Conservation-focused artworks by two Iowa legends on exhibit now in Ames

Image courtesy University Museums, Iowa State University

Image courtesy University Museums, Iowa State University

The fine art prints of  Jay N. Darling (1876-1962) and oil paintings of Maynard Reece (b. 1920) are the subject of a new exhibition exploring their mutual interest in wildlife conservation.  This free University Museums exhibition, “In Pursuit of Wildlife Conservation:  Jay N. Darling and Maynard Reece,” at Iowa State University opened August 27 and continues through December 20.

The exhibition will take place in the Brunnier Art Museum in the Scheman Building on the Iowa State University Campus.  Hours, directions, and other information to plan your visit are available on the University Museums website.

At age nineteen, aspiring artist Maynard Reece was introduced to Jay N. “Ding” Darling, Pulitzer Prize winning syndicated cartoonist, nationally acclaimed conservationist, and fine artist. Darling soon became Reece’s aesthetic mentor commenting on the younger artist’s images of wildlife and native landscapes. They became colleagues and friends for the next twenty-three years.

Darling’s images, both cartoon and etchings, became the conscience of conservation for over half a century. While Darling has many legacies, one of his most enduring was the development, creation and implantation of the Federal Duck Stamp Program in 1934 under the U.S. Biological Survey (now the United States Fish and Wildlife Service). The proceeds of this program remain directed towards wetland refuges for wildlife where millions of acres have been rescued, restored and preserved.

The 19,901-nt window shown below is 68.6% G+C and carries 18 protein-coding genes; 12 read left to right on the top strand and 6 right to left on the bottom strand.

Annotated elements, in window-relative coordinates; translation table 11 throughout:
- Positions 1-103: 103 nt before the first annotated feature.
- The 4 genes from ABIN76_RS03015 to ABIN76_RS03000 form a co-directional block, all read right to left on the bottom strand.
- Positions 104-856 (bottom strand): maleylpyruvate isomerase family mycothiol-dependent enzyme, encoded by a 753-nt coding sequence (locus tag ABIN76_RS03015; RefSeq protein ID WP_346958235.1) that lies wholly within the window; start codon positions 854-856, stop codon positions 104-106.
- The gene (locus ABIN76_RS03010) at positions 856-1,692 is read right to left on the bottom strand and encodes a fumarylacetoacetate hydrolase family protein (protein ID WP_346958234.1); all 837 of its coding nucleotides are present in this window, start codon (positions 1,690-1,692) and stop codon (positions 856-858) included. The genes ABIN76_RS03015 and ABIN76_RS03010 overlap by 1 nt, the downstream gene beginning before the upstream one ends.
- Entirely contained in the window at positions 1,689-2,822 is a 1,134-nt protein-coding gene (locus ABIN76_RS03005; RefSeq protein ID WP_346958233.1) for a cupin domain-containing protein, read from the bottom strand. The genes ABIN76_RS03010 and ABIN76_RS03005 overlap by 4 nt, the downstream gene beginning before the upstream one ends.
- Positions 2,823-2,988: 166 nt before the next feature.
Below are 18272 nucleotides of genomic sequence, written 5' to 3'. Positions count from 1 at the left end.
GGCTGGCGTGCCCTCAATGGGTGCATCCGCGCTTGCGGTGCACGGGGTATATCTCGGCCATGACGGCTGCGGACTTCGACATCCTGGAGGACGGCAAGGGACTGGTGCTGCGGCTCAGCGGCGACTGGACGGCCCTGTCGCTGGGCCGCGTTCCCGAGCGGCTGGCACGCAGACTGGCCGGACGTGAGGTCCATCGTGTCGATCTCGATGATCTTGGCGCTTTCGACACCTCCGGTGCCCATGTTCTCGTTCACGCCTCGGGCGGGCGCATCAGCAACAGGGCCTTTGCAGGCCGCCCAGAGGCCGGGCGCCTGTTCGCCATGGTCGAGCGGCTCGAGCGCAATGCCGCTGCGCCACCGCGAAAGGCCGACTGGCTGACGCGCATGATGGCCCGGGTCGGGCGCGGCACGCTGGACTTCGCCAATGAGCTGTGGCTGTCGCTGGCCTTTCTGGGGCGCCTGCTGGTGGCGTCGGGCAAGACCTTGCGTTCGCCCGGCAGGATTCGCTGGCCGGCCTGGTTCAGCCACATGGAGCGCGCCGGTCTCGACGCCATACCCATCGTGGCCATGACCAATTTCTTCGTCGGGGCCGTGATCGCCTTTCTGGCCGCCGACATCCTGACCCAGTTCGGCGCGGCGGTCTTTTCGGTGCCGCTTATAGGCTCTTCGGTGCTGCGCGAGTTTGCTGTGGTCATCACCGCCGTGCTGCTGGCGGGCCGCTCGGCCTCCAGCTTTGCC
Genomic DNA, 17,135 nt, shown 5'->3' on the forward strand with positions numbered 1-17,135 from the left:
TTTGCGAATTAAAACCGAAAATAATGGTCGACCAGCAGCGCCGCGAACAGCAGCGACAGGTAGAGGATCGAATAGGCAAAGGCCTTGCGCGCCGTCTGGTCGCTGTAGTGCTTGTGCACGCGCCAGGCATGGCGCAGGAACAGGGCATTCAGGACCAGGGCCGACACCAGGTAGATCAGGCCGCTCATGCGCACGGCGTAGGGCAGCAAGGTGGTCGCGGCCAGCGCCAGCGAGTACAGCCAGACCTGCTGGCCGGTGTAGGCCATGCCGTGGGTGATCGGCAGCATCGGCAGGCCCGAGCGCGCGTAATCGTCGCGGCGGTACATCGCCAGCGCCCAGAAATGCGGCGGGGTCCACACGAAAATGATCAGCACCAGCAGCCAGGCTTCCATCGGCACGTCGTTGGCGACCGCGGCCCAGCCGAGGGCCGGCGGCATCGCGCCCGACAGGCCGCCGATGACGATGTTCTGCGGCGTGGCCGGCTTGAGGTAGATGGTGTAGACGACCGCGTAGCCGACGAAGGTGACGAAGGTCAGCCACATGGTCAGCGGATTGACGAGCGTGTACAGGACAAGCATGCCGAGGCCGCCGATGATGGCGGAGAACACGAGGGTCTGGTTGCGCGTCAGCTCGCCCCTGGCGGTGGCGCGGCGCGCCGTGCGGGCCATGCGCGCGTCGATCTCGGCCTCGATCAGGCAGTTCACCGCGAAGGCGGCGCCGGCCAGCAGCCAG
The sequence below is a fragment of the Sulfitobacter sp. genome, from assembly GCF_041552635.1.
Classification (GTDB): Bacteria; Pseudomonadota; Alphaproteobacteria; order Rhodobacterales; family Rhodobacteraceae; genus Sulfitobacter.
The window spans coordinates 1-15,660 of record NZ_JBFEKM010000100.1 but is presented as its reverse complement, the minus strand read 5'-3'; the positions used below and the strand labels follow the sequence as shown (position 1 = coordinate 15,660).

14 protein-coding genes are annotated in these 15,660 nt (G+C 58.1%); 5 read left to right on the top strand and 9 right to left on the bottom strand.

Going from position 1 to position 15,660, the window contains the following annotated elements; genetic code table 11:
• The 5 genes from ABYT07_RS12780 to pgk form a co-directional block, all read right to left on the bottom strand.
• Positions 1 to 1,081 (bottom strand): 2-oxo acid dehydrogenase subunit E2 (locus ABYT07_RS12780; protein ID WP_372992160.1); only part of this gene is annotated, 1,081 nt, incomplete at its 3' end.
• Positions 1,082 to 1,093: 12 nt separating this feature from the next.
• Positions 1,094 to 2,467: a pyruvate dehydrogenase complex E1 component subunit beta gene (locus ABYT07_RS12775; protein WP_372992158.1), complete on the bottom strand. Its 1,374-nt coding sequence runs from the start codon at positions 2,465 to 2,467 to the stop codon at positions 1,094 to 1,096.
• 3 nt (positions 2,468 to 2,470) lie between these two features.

Maynard Reece has won five of the Federal Duck Stamp competitions beginning in 1948 and continuing in 1951,1959, 1969, 1971, more than any other artist. Reece’s wildlife art has been published in many national magazines and his oil paintings are prized by collectors.

The exhibition, In Pursuit of Wildlife Conservation: Jay N. Darling and Maynard Reece will include 75 etchings by Jay N. “Ding” Darling, including Darling’s original 1934 Duck Stamp and etching, and 30 paintings by Maynard Reece, including the five paintings for the Federal Duck Stamps. A highlight of the exhibition is a newly commissioned painting by Maynard Reece to commemorate the Reece-Darling relationship with wildlife conservation.

The exhibition will be accompanied by a publication featuring an essay by esteemed and award-winning wildlife conservation author Tom Davis.

The exhibition is organized by the University Museums with participation of Maynard and Brad Reece. Exhibition support is generously provided by Harold and Rachel Crawford, Clifford Smith, Linda and Willis M. Bywater, Peter Orazem and Patricia Cotter, Christopher Koss, Fred and Ruth Kammeier, Ralph and Charlotte Schlenker Charitable Trust, Donna Howard, Mary Ellen and Don Wishart, Betty and Dennis Keeney and University Museums Membership.

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